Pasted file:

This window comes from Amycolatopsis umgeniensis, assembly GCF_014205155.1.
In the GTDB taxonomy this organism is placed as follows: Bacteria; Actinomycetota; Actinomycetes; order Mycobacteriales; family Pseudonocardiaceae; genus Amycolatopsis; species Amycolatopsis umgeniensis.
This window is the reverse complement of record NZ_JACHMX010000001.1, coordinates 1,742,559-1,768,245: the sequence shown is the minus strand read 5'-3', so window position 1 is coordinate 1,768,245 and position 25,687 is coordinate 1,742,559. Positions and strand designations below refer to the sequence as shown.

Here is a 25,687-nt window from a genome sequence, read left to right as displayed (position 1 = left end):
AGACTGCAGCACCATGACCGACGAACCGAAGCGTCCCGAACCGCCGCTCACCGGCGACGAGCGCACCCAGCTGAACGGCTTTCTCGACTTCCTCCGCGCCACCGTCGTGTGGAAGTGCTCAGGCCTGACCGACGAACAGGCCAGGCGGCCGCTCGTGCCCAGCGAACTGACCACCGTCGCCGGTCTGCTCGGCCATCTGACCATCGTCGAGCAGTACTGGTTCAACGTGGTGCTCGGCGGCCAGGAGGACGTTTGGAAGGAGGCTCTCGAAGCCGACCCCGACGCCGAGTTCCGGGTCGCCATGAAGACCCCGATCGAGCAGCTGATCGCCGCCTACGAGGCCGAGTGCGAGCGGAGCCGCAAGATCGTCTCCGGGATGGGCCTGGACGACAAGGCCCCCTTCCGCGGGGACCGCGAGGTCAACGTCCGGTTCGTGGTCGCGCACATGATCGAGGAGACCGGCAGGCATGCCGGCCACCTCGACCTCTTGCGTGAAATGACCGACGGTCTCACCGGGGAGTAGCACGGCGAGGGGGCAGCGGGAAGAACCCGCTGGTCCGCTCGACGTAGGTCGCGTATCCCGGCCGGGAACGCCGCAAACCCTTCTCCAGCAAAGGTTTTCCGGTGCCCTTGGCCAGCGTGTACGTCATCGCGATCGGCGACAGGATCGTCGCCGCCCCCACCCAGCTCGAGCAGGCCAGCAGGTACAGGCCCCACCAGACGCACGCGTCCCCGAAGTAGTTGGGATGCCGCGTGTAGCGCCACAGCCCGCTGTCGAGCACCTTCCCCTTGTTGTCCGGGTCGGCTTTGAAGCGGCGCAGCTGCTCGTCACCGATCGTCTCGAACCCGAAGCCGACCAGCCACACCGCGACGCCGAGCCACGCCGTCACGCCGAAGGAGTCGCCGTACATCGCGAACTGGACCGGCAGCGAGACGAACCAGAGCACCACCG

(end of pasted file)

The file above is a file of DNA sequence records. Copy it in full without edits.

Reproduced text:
This window comes from Amycolatopsis umgeniensis, assembly GCF_014205155.1.
In the GTDB taxonomy this organism is placed as follows: Bacteria; Actinomycetota; Actinomycetes; order Mycobacteriales; family Pseudonocardiaceae; genus Amycolatopsis; species Amycolatopsis umgeniensis.
This window is the reverse complement of record NZ_JACHMX010000001.1, coordinates 1,742,559-1,768,245: the sequence shown is the minus strand read 5'-3', so window position 1 is coordinate 1,768,245 and position 25,687 is coordinate 1,742,559. Positions and strand designations below refer to the sequence as shown.

Here is a 25,687-nt window from a genome sequence, read left to right as displayed (position 1 = left end):
AGACTGCAGCACCATGACCGACGAACCGAAGCGTCCCGAACCGCCGCTCACCGGCGACGAGCGCACCCAGCTGAACGGCTTTCTCGACTTCCTCCGCGCCACCGTCGTGTGGAAGTGCTCAGGCCTGACCGACGAACAGGCCAGGCGGCCGCTCGTGCCCAGCGAACTGACCACCGTCGCCGGTCTGCTCGGCCATCTGACCATCGTCGAGCAGTACTGGTTCAACGTGGTGCTCGGCGGCCAGGAGGACGTTTGGAAGGAGGCTCTCGAAGCCGACCCCGACGCCGAGTTCCGGGTCGCCATGAAGACCCCGATCGAGCAGCTGATCGCCGCCTACGAGGCCGAGTGCGAGCGGAGCCGCAAGATCGTCTCCGGGATGGGCCTGGACGACAAGGCCCCCTTCCGCGGGGACCGCGAGGTCAACGTCCGGTTCGTGGTCGCGCACATGATCGAGGAGACCGGCAGGCATGCCGGCCACCTCGACCTCTTGCGTGAAATGACCGACGGTCTCACCGGGGAGTAGCACGGCGAGGGGGCAGCGGGAAGAACCCGCTGGTCCGCTCGACGTAGGTCGCGTATCCCGGCCGGGAACGCCGCAAACCCTTCTCCAGCAAAGGTTTTCCGGTGCCCTTGGCCAGCGTGTACGTCATCGCGATCGGCGACAGGATCGTCGCCGCCCCCACCCAGCTCGAGCAGGCCAGCAGGTACAGGCCCCACCAGACGCACGCGTCCCCGAAGTAGTTGGGATGCCGCGTGTAGCGCCACAGCCCGCTGTCGAGCACCTTCCCCTTGTTGTCCGGGTCGGCTTTGAAGCGGCGCAGCTGCTCGTCACCGATCGTCTCGAACCCGAAGCCGACCAGCCACACCGCGACGCCGAGCCACGCCGTCACGCCGAAGGAGTCGCCGTACATCGCGAACTGGACCGGCAGCGAGACGAACCAGAGCACCACCG